by Mary Vuk Bowering
George Bowering

April is the cruelest month, wrote T.S. Eliot. That, however, was long before The Academy of American Poets designated April as National Poetry Month in an effort to encourage individuals and the media to pay more attention to the art of poetry, living poets and our poetic heritage.

Visitors to Woodland Pattern will surely find that April will be an unusually kind month for poetry. For starters, two notable writers will read.

At 7 pm on April 22, George Bowering, a former Poet Laureate of Canada and a two-time winner of Canada’s Governor General’s Award, will read with Ammiel Alcalay, scholar, poet and translator. Bowering has written more than 70 books, including 40 books of poetry. Bowering will also read at 7:30 pm, April 20 at UWM’s Hefter Center, 3271 N. Lake Drive. He will throw out the first ball before the Brewers-Reds game on Friday, April 21. This may well be the first time in major league history that a Canadian Poet Laureate has done so.

“This guy, being the poet he is, will convince you he has thrown a good curve ball, regardless of whether he has the stuff to throw one,” James Hazard, Professor of English at UWM said.

Ammiel Alcalay

Ammiel Alcalay grew up in Boston and is a firstgeneration American and son of Sephardic Jews from Bosnia. He is best known as a Middle Eastern scholar and instructor, specializing in Sephardic literature and Middle Eastern and Mediterranean literacy and intellectual culture. He teaches at Queens College and the City University of New York Graduate Center. His articles, poems and translations have appeared in The New Yorker, Time Magazine, The Village Voice and The Jerusalem Post, among other publications.

“Every month is poetry month at Woodland Pattern,” Executive Director Anne Kingsbury said. During April, however, Woodland Pattern wants to get the word out about poetry even farther than normal.

During March and April, Woodland Pattern instructors are conducting outreach poetry workshops which emphasize individuality, imagination and identity at Franklin Pierce Elementary School and the Milwaukee School for Sign Language. They are working with kindergartners, first, fourth, fifth and seventh graders as part of the Arts at Large program. In March, Woodland Pattern presented programs in partnership with the Milwaukee Area Girl Scouts and the Milwaukee Archdiocese.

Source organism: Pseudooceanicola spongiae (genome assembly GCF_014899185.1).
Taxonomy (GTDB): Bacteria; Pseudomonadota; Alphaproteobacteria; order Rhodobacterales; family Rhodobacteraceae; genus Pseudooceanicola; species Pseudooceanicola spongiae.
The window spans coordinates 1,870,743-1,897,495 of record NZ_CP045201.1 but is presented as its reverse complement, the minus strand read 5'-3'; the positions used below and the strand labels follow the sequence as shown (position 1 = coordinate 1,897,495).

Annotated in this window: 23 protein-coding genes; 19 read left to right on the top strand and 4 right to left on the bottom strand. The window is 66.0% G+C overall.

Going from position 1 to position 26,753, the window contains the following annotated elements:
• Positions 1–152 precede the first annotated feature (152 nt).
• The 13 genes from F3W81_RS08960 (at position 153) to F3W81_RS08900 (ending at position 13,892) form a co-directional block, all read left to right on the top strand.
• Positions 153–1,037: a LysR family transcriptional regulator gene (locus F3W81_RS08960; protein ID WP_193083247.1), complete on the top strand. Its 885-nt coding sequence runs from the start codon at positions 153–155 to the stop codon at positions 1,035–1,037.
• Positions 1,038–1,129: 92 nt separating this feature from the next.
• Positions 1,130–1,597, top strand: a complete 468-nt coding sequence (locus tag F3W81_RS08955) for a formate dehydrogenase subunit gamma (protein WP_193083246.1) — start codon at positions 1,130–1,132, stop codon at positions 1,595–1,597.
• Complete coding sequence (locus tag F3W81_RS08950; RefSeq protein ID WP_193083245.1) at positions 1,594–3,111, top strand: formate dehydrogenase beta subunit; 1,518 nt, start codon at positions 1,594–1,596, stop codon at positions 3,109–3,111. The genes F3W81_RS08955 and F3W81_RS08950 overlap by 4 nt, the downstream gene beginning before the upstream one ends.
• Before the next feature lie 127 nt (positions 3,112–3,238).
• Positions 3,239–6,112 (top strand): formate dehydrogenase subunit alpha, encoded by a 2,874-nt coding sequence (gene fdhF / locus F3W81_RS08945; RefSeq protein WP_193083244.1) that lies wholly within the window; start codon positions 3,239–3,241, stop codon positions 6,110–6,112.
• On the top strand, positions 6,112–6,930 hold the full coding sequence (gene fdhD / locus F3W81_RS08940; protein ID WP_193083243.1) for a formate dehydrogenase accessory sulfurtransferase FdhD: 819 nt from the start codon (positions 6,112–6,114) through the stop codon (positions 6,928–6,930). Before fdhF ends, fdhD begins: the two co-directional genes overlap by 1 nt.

“These are all examples of poetry sneaking in through the doors, under the doors, through the keyholes. Poetry reaches everywhere,” Kingsbury said.

The Woodland Pattern Gallery is currently displaying artwork by Tom Raworth, a widely acclaimed British poet and author of more than 40 books, who also is a printer, publisher, editor, translator, visual artist and satirist. His visual art, including collages, cartoons and a travelogue of his seven-week American tour will be on display in the Gallery through May. Raworth read in March at Woodland Pattern.

Speaking of the collages, Kingsbury said: “They are living well. There is something that is interesting to come back to and look at. It is also interesting because when you stand far away, you get a sense of pattern but when you get up close, then you see the texture and the individual little idiosyncrasies that are in there that relate.” Raworth constructs his collages by arranging squares cut out of photographs from discarded newspapers and magazines in a grid-like pattern.y

Riverwest Currents online edition – April, 2006